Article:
To say that John Steinbruner always made time for colleagues and students would be an understatement. In all the years that we worked with John, we rarely saw him pass up an opportunity to engage in a spirited conversation about security policy, listening carefully to questions and different points of view, and challenging others to rethink the assumptions that lay beneath their analysis. Even in his last months and weeks, among John’s highest priorities were to finish teaching his course on civil conflict and to help the doctoral students he was advising to make progress toward their degrees. John’s commitment to students and colleagues was emblematic of his intellectual curiosity and the generosity of spirit that he displayed throughout his professional and personal life.
A professor of public policy at the School of Public Policy and director of the Center for International and Security Studies at Maryland (CISSM) since 1999, John D. Steinbruner died from cancer on April 16, 2015.
From the start of his academic career, which included positions at the Massachusetts Institute of Technology, Harvard University, and Yale University, John challenged the prevailing orthodoxy of national security policy and tried to show in practical detail how international security could be achieved with lower cost and risk through strategic restraint and mutual reassurance. Much of John’s early research drew from his work in cognitive psychology and argued that decisions about complex topics, such as nuclear deterrence and nuclear weapons policies, reflected simple cognitive principles and organizational routines rather than the rational choices that they were assumed to represent. His book, The Cybernetic Theory of Decision (1974), remains a seminal contribution to the security policy field.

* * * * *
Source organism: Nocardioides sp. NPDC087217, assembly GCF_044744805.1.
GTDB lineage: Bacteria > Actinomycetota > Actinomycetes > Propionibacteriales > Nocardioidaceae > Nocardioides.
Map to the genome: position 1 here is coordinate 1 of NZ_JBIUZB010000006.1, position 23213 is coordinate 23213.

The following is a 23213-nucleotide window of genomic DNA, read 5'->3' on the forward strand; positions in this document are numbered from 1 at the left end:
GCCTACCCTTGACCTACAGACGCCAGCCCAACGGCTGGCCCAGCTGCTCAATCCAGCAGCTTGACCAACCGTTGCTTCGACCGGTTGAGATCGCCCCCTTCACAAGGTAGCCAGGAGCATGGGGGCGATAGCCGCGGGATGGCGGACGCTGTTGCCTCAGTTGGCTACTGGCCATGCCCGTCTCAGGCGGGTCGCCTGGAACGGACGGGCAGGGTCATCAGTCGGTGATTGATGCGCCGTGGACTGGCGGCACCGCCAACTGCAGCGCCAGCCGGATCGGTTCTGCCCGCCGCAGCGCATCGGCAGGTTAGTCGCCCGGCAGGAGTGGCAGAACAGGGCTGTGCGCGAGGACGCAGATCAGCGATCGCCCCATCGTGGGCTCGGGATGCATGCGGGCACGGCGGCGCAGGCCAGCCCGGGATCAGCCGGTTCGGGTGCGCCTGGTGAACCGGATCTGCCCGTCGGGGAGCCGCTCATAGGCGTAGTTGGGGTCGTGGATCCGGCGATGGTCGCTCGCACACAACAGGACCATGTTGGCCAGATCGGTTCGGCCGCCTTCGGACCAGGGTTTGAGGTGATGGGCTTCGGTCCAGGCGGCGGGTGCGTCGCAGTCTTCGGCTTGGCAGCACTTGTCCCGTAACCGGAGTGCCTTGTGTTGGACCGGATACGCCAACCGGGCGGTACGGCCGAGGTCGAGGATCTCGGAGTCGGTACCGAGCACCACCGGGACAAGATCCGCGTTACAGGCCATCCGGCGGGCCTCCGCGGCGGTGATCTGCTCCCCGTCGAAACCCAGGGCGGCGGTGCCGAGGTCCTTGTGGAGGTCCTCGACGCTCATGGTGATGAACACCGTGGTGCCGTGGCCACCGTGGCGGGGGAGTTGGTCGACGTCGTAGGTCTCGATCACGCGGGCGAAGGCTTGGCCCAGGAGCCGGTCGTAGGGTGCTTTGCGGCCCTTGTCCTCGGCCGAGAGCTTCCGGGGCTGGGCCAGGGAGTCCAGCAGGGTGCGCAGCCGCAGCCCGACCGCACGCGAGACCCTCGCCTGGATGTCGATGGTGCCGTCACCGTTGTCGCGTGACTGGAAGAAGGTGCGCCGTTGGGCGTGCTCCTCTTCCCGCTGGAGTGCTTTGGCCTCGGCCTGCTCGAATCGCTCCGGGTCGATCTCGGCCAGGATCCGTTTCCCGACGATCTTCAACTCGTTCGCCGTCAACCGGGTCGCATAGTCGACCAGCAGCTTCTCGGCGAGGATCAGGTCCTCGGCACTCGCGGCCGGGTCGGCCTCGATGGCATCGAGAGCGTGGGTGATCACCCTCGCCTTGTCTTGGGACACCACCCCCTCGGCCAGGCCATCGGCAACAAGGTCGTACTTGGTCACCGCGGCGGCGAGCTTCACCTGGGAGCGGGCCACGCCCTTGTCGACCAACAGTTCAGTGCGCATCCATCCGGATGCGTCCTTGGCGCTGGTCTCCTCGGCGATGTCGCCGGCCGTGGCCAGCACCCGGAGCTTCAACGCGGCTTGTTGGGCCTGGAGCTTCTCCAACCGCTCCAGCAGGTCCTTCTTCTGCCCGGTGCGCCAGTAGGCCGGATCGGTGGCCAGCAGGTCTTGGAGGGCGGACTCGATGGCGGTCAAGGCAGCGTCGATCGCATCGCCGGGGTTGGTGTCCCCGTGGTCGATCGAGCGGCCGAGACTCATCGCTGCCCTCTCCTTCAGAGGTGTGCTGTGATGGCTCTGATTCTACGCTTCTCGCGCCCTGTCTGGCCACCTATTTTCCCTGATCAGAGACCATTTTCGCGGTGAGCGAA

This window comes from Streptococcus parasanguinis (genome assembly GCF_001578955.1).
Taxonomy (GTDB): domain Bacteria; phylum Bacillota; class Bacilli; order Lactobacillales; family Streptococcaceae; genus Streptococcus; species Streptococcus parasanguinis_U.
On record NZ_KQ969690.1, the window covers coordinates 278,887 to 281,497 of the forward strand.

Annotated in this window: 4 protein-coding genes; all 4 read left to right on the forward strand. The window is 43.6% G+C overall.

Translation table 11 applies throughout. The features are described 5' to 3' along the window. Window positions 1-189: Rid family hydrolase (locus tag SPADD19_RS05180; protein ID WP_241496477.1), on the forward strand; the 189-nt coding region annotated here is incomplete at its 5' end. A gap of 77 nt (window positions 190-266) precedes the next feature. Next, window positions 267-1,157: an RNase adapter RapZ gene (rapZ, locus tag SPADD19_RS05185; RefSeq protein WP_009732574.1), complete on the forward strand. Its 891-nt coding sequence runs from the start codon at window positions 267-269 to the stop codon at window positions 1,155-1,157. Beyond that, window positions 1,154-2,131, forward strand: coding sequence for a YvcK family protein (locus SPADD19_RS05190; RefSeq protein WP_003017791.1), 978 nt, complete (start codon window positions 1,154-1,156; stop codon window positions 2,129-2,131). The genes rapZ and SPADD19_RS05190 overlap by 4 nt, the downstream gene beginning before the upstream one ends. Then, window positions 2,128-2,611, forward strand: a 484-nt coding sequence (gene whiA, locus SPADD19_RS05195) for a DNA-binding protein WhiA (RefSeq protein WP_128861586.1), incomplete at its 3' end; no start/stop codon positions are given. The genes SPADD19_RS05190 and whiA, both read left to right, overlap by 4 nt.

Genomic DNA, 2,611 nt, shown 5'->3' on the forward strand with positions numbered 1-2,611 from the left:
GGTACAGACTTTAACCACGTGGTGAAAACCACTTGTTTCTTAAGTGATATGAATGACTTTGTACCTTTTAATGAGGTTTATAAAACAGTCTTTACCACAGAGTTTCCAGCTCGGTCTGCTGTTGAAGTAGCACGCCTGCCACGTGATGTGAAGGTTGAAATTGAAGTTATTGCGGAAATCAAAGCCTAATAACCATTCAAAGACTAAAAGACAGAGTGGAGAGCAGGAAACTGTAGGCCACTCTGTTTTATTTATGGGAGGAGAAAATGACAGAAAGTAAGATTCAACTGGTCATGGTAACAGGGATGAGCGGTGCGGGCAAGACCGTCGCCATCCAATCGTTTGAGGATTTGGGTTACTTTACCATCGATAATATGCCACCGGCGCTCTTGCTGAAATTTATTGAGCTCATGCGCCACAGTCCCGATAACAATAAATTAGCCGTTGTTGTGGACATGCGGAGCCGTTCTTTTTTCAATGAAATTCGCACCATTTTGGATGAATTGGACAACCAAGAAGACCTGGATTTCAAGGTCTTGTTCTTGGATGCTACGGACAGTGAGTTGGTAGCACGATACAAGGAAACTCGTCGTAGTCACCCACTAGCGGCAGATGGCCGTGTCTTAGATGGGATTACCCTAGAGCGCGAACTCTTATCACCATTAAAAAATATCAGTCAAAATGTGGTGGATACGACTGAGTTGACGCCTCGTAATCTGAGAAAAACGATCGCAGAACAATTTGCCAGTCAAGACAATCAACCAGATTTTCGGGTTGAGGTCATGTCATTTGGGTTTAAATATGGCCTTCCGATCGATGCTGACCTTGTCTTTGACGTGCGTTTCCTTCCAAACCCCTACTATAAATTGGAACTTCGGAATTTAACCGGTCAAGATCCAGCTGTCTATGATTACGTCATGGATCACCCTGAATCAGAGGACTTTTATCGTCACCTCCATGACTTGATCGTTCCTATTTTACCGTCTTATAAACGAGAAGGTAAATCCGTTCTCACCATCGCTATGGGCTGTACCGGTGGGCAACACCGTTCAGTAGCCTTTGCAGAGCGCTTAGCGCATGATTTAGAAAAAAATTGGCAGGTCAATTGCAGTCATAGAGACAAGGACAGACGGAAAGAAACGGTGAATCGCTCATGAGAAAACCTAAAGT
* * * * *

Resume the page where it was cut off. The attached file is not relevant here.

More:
As the director of the Foreign Policy Studies Program at the Brookings Institution, a position he held from 1978 to 1996, John played a central role in U.S. efforts to cooperate with the Soviet Union and avoid open conventional and nuclear conflict, a topic about which he testified before the U.S. Congress and advised the government. In the 1980s, as a founding member (and later vice chair) of the National Academy of Science’s Committee on International Security and Cooperation (CISAC), John participated in Track II dialogues between U.S. and Soviet arms control experts at a time when official channels were closed. He also helped foster a similar dialogue with Chinese scientists and security experts that contributed to China’s integration into a range of international security regimes.
After the dissolution of the Soviet Union in 1991, John led an ambitious effort to develop a new logic for close cooperation between the United States, Russia, and other key countries. Changing the core principles of security policy from confrontation and deterrence to cooperative prevention and reassurance was, John argued, the most effective and affordable way to reduce the costs and risks of force structures and operational practices left over from the Cold War and poorly suited to new security challenges. His collaboration with Ashton Carter and William Perry, both future U.S. secretaries of defense, laid the conceptual foundations for U.S. cooperative threat reduction programs. John saw these programs as a step in the right direction, but spent much of the next two decades trying to show how much more could be accomplished through a more fundamental transformation of security relations.